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[Charles's] Epic “Total-Recap” GoKart Post


If you’ve built an electric vehicle in the past few years, you probably owe [Charles] a couple of beers. Now you can feel more indebted to him after you read his 17,500-word, 10-part post covering everything you need to know about electric go-kart design. You’ll want to grab a sandwich to keep you company.

You probably recall the Chibikart from posts earlier this summer, which is one of an endless list of EV projects [Charles] has up his sleeve. He’s been teaching MIT students how to build EV karts for a while now, and this total-recap “2.00gokart” novel is [Charles's] way of sharing the wealth. This is more than a simple how-to guide, though. Instead, it reads like a teacher’s edition of GoKarting 101, with a few brief and important histories, walk-throughs of how the class evolved, exhaustive links to vendors, graphs, videos, and plenty of reference and documentation.

If you have even the slightest interest in electric vehicles, do yourself a favor and give it a browse. There are a couple of videos after the break, and if you need some more motivation, check out the EV skateboard that uses a lot of the same parts.

[Read more...]

Solar Camping on Steroids

solar battery (Large)

[Rick] does a lot of camping, but he loves his electronics. So he’s now on his third iteration of his solar-powered battery box, and it packs quite the punch!

It’s a pretty simple build, but very effective. [Rick] is using a 200W solar panel, a 20 Amp MPPT solar charge controller, a large 100Ah Military Spec Deka 6TMF deep cycle battery, three 12 volt car accessory outlets, and to box it all up — an inexpensive plastic tote from Walmart to keep it dry in bad weather. The only problem we can see with this is that since the battery isn’t a sealed gel cell, it could out gas inside the tote which might cause him problems down the road. He’s aware of this though so the lid is only on when it needs to be.

This unit can power pretty much anything that runs on 12 volts, from USB devices, to camping light batteries, air pumps for air mattresses, C-PAP machines via the included A/C inverter, and it can even run an EdgeStar FP-430 portable fridge/freezer for 3+ days before even needing to plug in the solar panel for recharging! Total system cost is a bit high at around $1000 — but that includes the portable fridge, solar panels, and all accessories and miscellaneous hardware that went into assembling the system.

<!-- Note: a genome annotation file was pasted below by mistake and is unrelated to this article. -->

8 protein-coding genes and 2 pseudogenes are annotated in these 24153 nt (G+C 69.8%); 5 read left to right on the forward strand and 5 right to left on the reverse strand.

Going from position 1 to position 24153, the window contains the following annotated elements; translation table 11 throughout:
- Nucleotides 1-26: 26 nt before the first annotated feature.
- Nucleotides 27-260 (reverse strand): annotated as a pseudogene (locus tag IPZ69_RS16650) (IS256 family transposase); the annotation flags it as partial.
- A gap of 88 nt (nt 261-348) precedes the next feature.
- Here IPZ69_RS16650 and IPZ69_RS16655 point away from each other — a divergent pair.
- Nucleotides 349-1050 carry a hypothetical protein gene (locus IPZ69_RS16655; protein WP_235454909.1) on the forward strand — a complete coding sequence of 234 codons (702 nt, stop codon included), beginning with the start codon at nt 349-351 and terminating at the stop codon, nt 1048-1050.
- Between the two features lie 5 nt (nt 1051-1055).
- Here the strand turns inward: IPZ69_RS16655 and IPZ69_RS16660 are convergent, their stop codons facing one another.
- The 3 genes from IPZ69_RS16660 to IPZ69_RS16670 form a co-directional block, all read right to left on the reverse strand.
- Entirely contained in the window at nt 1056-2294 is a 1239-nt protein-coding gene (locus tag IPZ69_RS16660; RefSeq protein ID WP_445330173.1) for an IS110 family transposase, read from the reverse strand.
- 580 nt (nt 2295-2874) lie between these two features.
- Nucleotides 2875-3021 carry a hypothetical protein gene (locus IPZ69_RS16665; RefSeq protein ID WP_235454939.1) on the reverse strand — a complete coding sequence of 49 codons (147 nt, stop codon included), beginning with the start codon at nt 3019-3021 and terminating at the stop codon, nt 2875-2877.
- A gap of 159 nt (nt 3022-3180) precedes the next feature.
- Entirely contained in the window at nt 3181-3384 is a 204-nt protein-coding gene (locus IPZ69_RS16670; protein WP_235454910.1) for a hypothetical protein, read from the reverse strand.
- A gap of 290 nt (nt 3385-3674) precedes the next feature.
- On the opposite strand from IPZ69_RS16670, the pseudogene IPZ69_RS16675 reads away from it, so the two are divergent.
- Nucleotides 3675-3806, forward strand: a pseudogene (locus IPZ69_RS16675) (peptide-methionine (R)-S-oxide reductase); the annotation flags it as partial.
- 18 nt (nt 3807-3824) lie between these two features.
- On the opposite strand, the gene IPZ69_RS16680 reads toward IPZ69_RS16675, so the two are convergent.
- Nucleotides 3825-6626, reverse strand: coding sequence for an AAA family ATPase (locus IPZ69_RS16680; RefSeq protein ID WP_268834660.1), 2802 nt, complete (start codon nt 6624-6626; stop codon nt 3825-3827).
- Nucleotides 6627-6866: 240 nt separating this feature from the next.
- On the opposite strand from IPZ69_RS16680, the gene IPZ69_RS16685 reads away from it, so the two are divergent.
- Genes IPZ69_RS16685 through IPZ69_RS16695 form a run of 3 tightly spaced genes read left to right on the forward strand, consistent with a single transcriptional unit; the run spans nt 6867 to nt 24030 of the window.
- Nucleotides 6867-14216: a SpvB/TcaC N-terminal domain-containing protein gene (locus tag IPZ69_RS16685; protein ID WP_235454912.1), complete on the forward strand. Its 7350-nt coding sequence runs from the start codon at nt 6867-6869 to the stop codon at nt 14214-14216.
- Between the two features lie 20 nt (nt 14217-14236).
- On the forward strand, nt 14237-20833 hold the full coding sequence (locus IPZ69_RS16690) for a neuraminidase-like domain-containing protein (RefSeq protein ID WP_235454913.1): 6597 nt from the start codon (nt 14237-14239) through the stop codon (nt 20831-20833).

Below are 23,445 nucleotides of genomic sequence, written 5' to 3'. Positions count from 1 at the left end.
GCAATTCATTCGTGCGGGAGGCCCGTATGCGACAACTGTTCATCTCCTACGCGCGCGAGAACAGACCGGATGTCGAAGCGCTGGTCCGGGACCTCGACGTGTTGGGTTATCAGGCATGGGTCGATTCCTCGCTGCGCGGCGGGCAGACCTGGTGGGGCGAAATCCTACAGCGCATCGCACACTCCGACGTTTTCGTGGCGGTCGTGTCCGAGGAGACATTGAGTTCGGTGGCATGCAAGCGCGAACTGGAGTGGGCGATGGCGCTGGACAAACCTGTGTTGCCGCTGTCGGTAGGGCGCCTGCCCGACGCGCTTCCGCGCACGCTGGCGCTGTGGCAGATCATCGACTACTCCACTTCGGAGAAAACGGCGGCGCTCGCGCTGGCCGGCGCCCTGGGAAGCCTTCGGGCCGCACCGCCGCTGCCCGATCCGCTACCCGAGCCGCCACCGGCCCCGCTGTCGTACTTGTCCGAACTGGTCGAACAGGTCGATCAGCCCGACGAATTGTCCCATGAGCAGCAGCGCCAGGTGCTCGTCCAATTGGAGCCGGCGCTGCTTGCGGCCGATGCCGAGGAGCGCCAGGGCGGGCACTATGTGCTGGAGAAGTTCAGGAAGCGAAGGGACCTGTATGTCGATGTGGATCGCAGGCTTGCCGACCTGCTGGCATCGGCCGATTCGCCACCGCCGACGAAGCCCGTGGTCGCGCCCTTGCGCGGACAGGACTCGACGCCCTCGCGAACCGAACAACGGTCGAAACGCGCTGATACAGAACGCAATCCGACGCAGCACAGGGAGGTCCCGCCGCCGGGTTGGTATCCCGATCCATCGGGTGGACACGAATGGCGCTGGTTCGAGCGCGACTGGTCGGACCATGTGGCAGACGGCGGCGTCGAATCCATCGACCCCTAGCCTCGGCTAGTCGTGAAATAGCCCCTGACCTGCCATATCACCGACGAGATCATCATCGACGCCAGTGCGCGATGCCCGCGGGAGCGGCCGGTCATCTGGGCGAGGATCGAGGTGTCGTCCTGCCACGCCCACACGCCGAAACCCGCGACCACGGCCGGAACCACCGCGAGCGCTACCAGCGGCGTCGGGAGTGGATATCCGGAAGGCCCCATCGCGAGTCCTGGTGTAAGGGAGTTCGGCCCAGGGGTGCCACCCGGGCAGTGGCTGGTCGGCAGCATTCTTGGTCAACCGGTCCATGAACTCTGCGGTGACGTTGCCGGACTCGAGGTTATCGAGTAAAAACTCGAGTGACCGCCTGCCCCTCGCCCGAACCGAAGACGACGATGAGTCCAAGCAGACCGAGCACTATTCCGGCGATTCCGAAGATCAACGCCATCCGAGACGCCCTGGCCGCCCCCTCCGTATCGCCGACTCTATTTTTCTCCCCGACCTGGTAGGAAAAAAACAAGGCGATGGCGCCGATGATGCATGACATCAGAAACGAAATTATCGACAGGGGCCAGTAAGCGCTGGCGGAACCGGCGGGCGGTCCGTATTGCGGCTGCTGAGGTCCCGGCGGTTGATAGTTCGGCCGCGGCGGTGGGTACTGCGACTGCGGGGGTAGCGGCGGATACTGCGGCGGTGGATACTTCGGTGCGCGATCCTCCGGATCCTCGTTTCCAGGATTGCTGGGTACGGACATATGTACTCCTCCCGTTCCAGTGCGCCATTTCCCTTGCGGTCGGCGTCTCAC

Stick around after the break to see the video demonstration.

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Fully automated watering robot takes a big leap forward toward greenhouse automation


Greenhouse owners might find [David Dorhout]’s latest invention a groundbreaking green revolution! [David]’s Aquarius robot automates the laborious process of precision watering 90,000 square feet of potted plants. Imagine a recliner sized Roomba with a 30 gallon water tank autonomously roaming around your greenhouse performing 24×7 watering chores with absolute perfection. The Aquarius robot can do it all with three easy setups; add lines up and down the aisles on the floor for the robot to follow, set its dial to the size of your pots and maybe add a few soil moisture sensors if you want the perfect amount of water dispensed in each pot. The options include adding soil moisture sensors only between different sized plants letting Aquarius repeat the dispensing level required by the first plant’s moisture sensor for a given series.

After also digging through a pair of forum posts we learned that the bot is controlled by two Parallax propeller chips and has enough autonomous coding to open and close doors, find charging stations, fill its 30 gal water tank when low, and remember exactly where it left off between pit stops. We think dialing in the pot size could easily be eliminated using RFID pot identification tags similar in fashion to the Science Fair Sorting Project. Adjusting for plant and pot size as well as location might easily be automated using a vision system such as the featured Pixy a few weeks back. Finally, here are some featured hardware hacks for soil moisture sensing that could be incorporated into Aquarius to help remotely monitor and attend to just the plants that need attention: [Andy's] Garden sensors, [Clover's] Moisture control for a DIY greenhouse, [Ken_S's] GardenMon(itoring project)

[David Dorhout] has 14 years experience in the agriculture and biotech industry. He has a unique talent applying his mad scientist technology to save the future of mankind as seen with his earlier Prospero robot farmer. You can learn more about Aquarius’s features on Dorhout R&D website or watch the video embedded below.

[Read more...]